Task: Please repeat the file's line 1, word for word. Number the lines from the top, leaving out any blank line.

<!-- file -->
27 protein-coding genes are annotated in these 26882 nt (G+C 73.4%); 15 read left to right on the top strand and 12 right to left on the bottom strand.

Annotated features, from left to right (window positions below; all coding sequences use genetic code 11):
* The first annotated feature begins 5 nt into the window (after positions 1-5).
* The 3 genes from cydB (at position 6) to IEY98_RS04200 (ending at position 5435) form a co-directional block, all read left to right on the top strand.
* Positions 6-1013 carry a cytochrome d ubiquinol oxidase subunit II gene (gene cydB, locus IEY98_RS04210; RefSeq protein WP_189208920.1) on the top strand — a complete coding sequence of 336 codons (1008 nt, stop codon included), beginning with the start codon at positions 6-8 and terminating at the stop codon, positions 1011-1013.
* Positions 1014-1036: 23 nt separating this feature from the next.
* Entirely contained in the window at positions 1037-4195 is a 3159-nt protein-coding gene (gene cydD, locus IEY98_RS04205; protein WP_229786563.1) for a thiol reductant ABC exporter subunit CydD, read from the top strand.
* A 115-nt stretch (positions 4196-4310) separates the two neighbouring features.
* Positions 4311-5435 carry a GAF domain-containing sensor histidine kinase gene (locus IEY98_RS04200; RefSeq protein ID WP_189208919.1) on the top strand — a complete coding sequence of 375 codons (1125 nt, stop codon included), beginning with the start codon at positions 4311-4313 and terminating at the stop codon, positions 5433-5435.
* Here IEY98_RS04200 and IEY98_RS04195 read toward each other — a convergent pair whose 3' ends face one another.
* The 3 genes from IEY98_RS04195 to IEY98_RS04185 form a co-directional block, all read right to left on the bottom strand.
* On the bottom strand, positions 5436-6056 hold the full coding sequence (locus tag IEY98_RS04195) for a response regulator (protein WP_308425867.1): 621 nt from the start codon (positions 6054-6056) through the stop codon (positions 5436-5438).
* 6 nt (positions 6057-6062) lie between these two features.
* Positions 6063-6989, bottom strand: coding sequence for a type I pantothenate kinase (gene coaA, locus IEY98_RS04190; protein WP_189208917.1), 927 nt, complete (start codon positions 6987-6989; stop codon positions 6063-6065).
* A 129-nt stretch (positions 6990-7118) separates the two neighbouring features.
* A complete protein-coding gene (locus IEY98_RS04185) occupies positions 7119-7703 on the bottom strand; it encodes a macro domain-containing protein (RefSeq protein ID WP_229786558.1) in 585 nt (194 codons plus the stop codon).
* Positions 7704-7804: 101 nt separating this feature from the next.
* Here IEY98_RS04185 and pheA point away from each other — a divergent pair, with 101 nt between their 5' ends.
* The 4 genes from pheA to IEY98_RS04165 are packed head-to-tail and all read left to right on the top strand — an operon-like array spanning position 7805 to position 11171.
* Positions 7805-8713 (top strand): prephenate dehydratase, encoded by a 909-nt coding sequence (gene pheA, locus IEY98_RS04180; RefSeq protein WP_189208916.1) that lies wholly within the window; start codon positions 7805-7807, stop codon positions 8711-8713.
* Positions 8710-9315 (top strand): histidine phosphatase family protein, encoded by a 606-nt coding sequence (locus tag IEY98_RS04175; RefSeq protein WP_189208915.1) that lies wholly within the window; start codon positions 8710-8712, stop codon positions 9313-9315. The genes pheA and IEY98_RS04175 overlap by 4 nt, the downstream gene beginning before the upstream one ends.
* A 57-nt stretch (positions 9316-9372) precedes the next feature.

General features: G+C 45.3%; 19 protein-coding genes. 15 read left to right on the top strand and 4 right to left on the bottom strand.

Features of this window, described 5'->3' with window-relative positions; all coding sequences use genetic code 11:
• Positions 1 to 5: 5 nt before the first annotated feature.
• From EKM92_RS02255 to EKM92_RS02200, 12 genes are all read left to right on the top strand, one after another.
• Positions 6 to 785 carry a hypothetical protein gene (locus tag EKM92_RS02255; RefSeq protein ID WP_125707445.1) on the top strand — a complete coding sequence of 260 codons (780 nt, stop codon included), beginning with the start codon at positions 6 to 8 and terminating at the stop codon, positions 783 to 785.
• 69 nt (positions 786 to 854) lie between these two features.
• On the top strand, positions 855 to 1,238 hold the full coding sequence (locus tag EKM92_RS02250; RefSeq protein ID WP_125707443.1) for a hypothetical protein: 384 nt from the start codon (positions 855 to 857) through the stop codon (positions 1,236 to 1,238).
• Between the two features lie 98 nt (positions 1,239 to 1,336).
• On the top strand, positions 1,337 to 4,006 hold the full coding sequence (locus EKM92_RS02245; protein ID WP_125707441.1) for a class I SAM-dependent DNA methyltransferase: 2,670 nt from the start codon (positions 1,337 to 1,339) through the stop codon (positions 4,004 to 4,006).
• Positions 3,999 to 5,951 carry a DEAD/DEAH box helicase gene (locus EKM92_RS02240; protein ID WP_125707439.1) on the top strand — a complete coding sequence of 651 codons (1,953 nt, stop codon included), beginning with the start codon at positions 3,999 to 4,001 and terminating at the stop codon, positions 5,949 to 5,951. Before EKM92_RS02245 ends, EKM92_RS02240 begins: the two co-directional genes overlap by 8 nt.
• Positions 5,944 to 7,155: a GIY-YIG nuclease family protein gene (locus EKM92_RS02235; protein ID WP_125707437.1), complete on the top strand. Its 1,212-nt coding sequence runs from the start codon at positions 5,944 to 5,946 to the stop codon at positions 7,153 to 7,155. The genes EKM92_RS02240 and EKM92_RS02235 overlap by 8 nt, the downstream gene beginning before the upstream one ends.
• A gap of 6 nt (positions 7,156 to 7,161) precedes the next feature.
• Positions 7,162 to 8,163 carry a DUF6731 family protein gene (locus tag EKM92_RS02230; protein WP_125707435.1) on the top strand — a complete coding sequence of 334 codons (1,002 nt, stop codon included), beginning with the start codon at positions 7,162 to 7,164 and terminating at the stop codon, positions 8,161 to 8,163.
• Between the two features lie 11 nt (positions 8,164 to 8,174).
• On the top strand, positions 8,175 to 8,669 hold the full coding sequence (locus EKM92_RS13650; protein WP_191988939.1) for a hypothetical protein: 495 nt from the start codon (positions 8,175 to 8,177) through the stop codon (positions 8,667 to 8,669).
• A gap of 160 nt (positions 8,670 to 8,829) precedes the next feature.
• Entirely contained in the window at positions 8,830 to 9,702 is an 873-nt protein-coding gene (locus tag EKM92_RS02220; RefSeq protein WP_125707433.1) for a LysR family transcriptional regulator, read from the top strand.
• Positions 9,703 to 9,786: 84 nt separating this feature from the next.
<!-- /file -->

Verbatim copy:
27 protein-coding genes are annotated in these 26882 nt (G+C 73.4%); 15 read left to right on the top strand and 12 right to left on the bottom strand.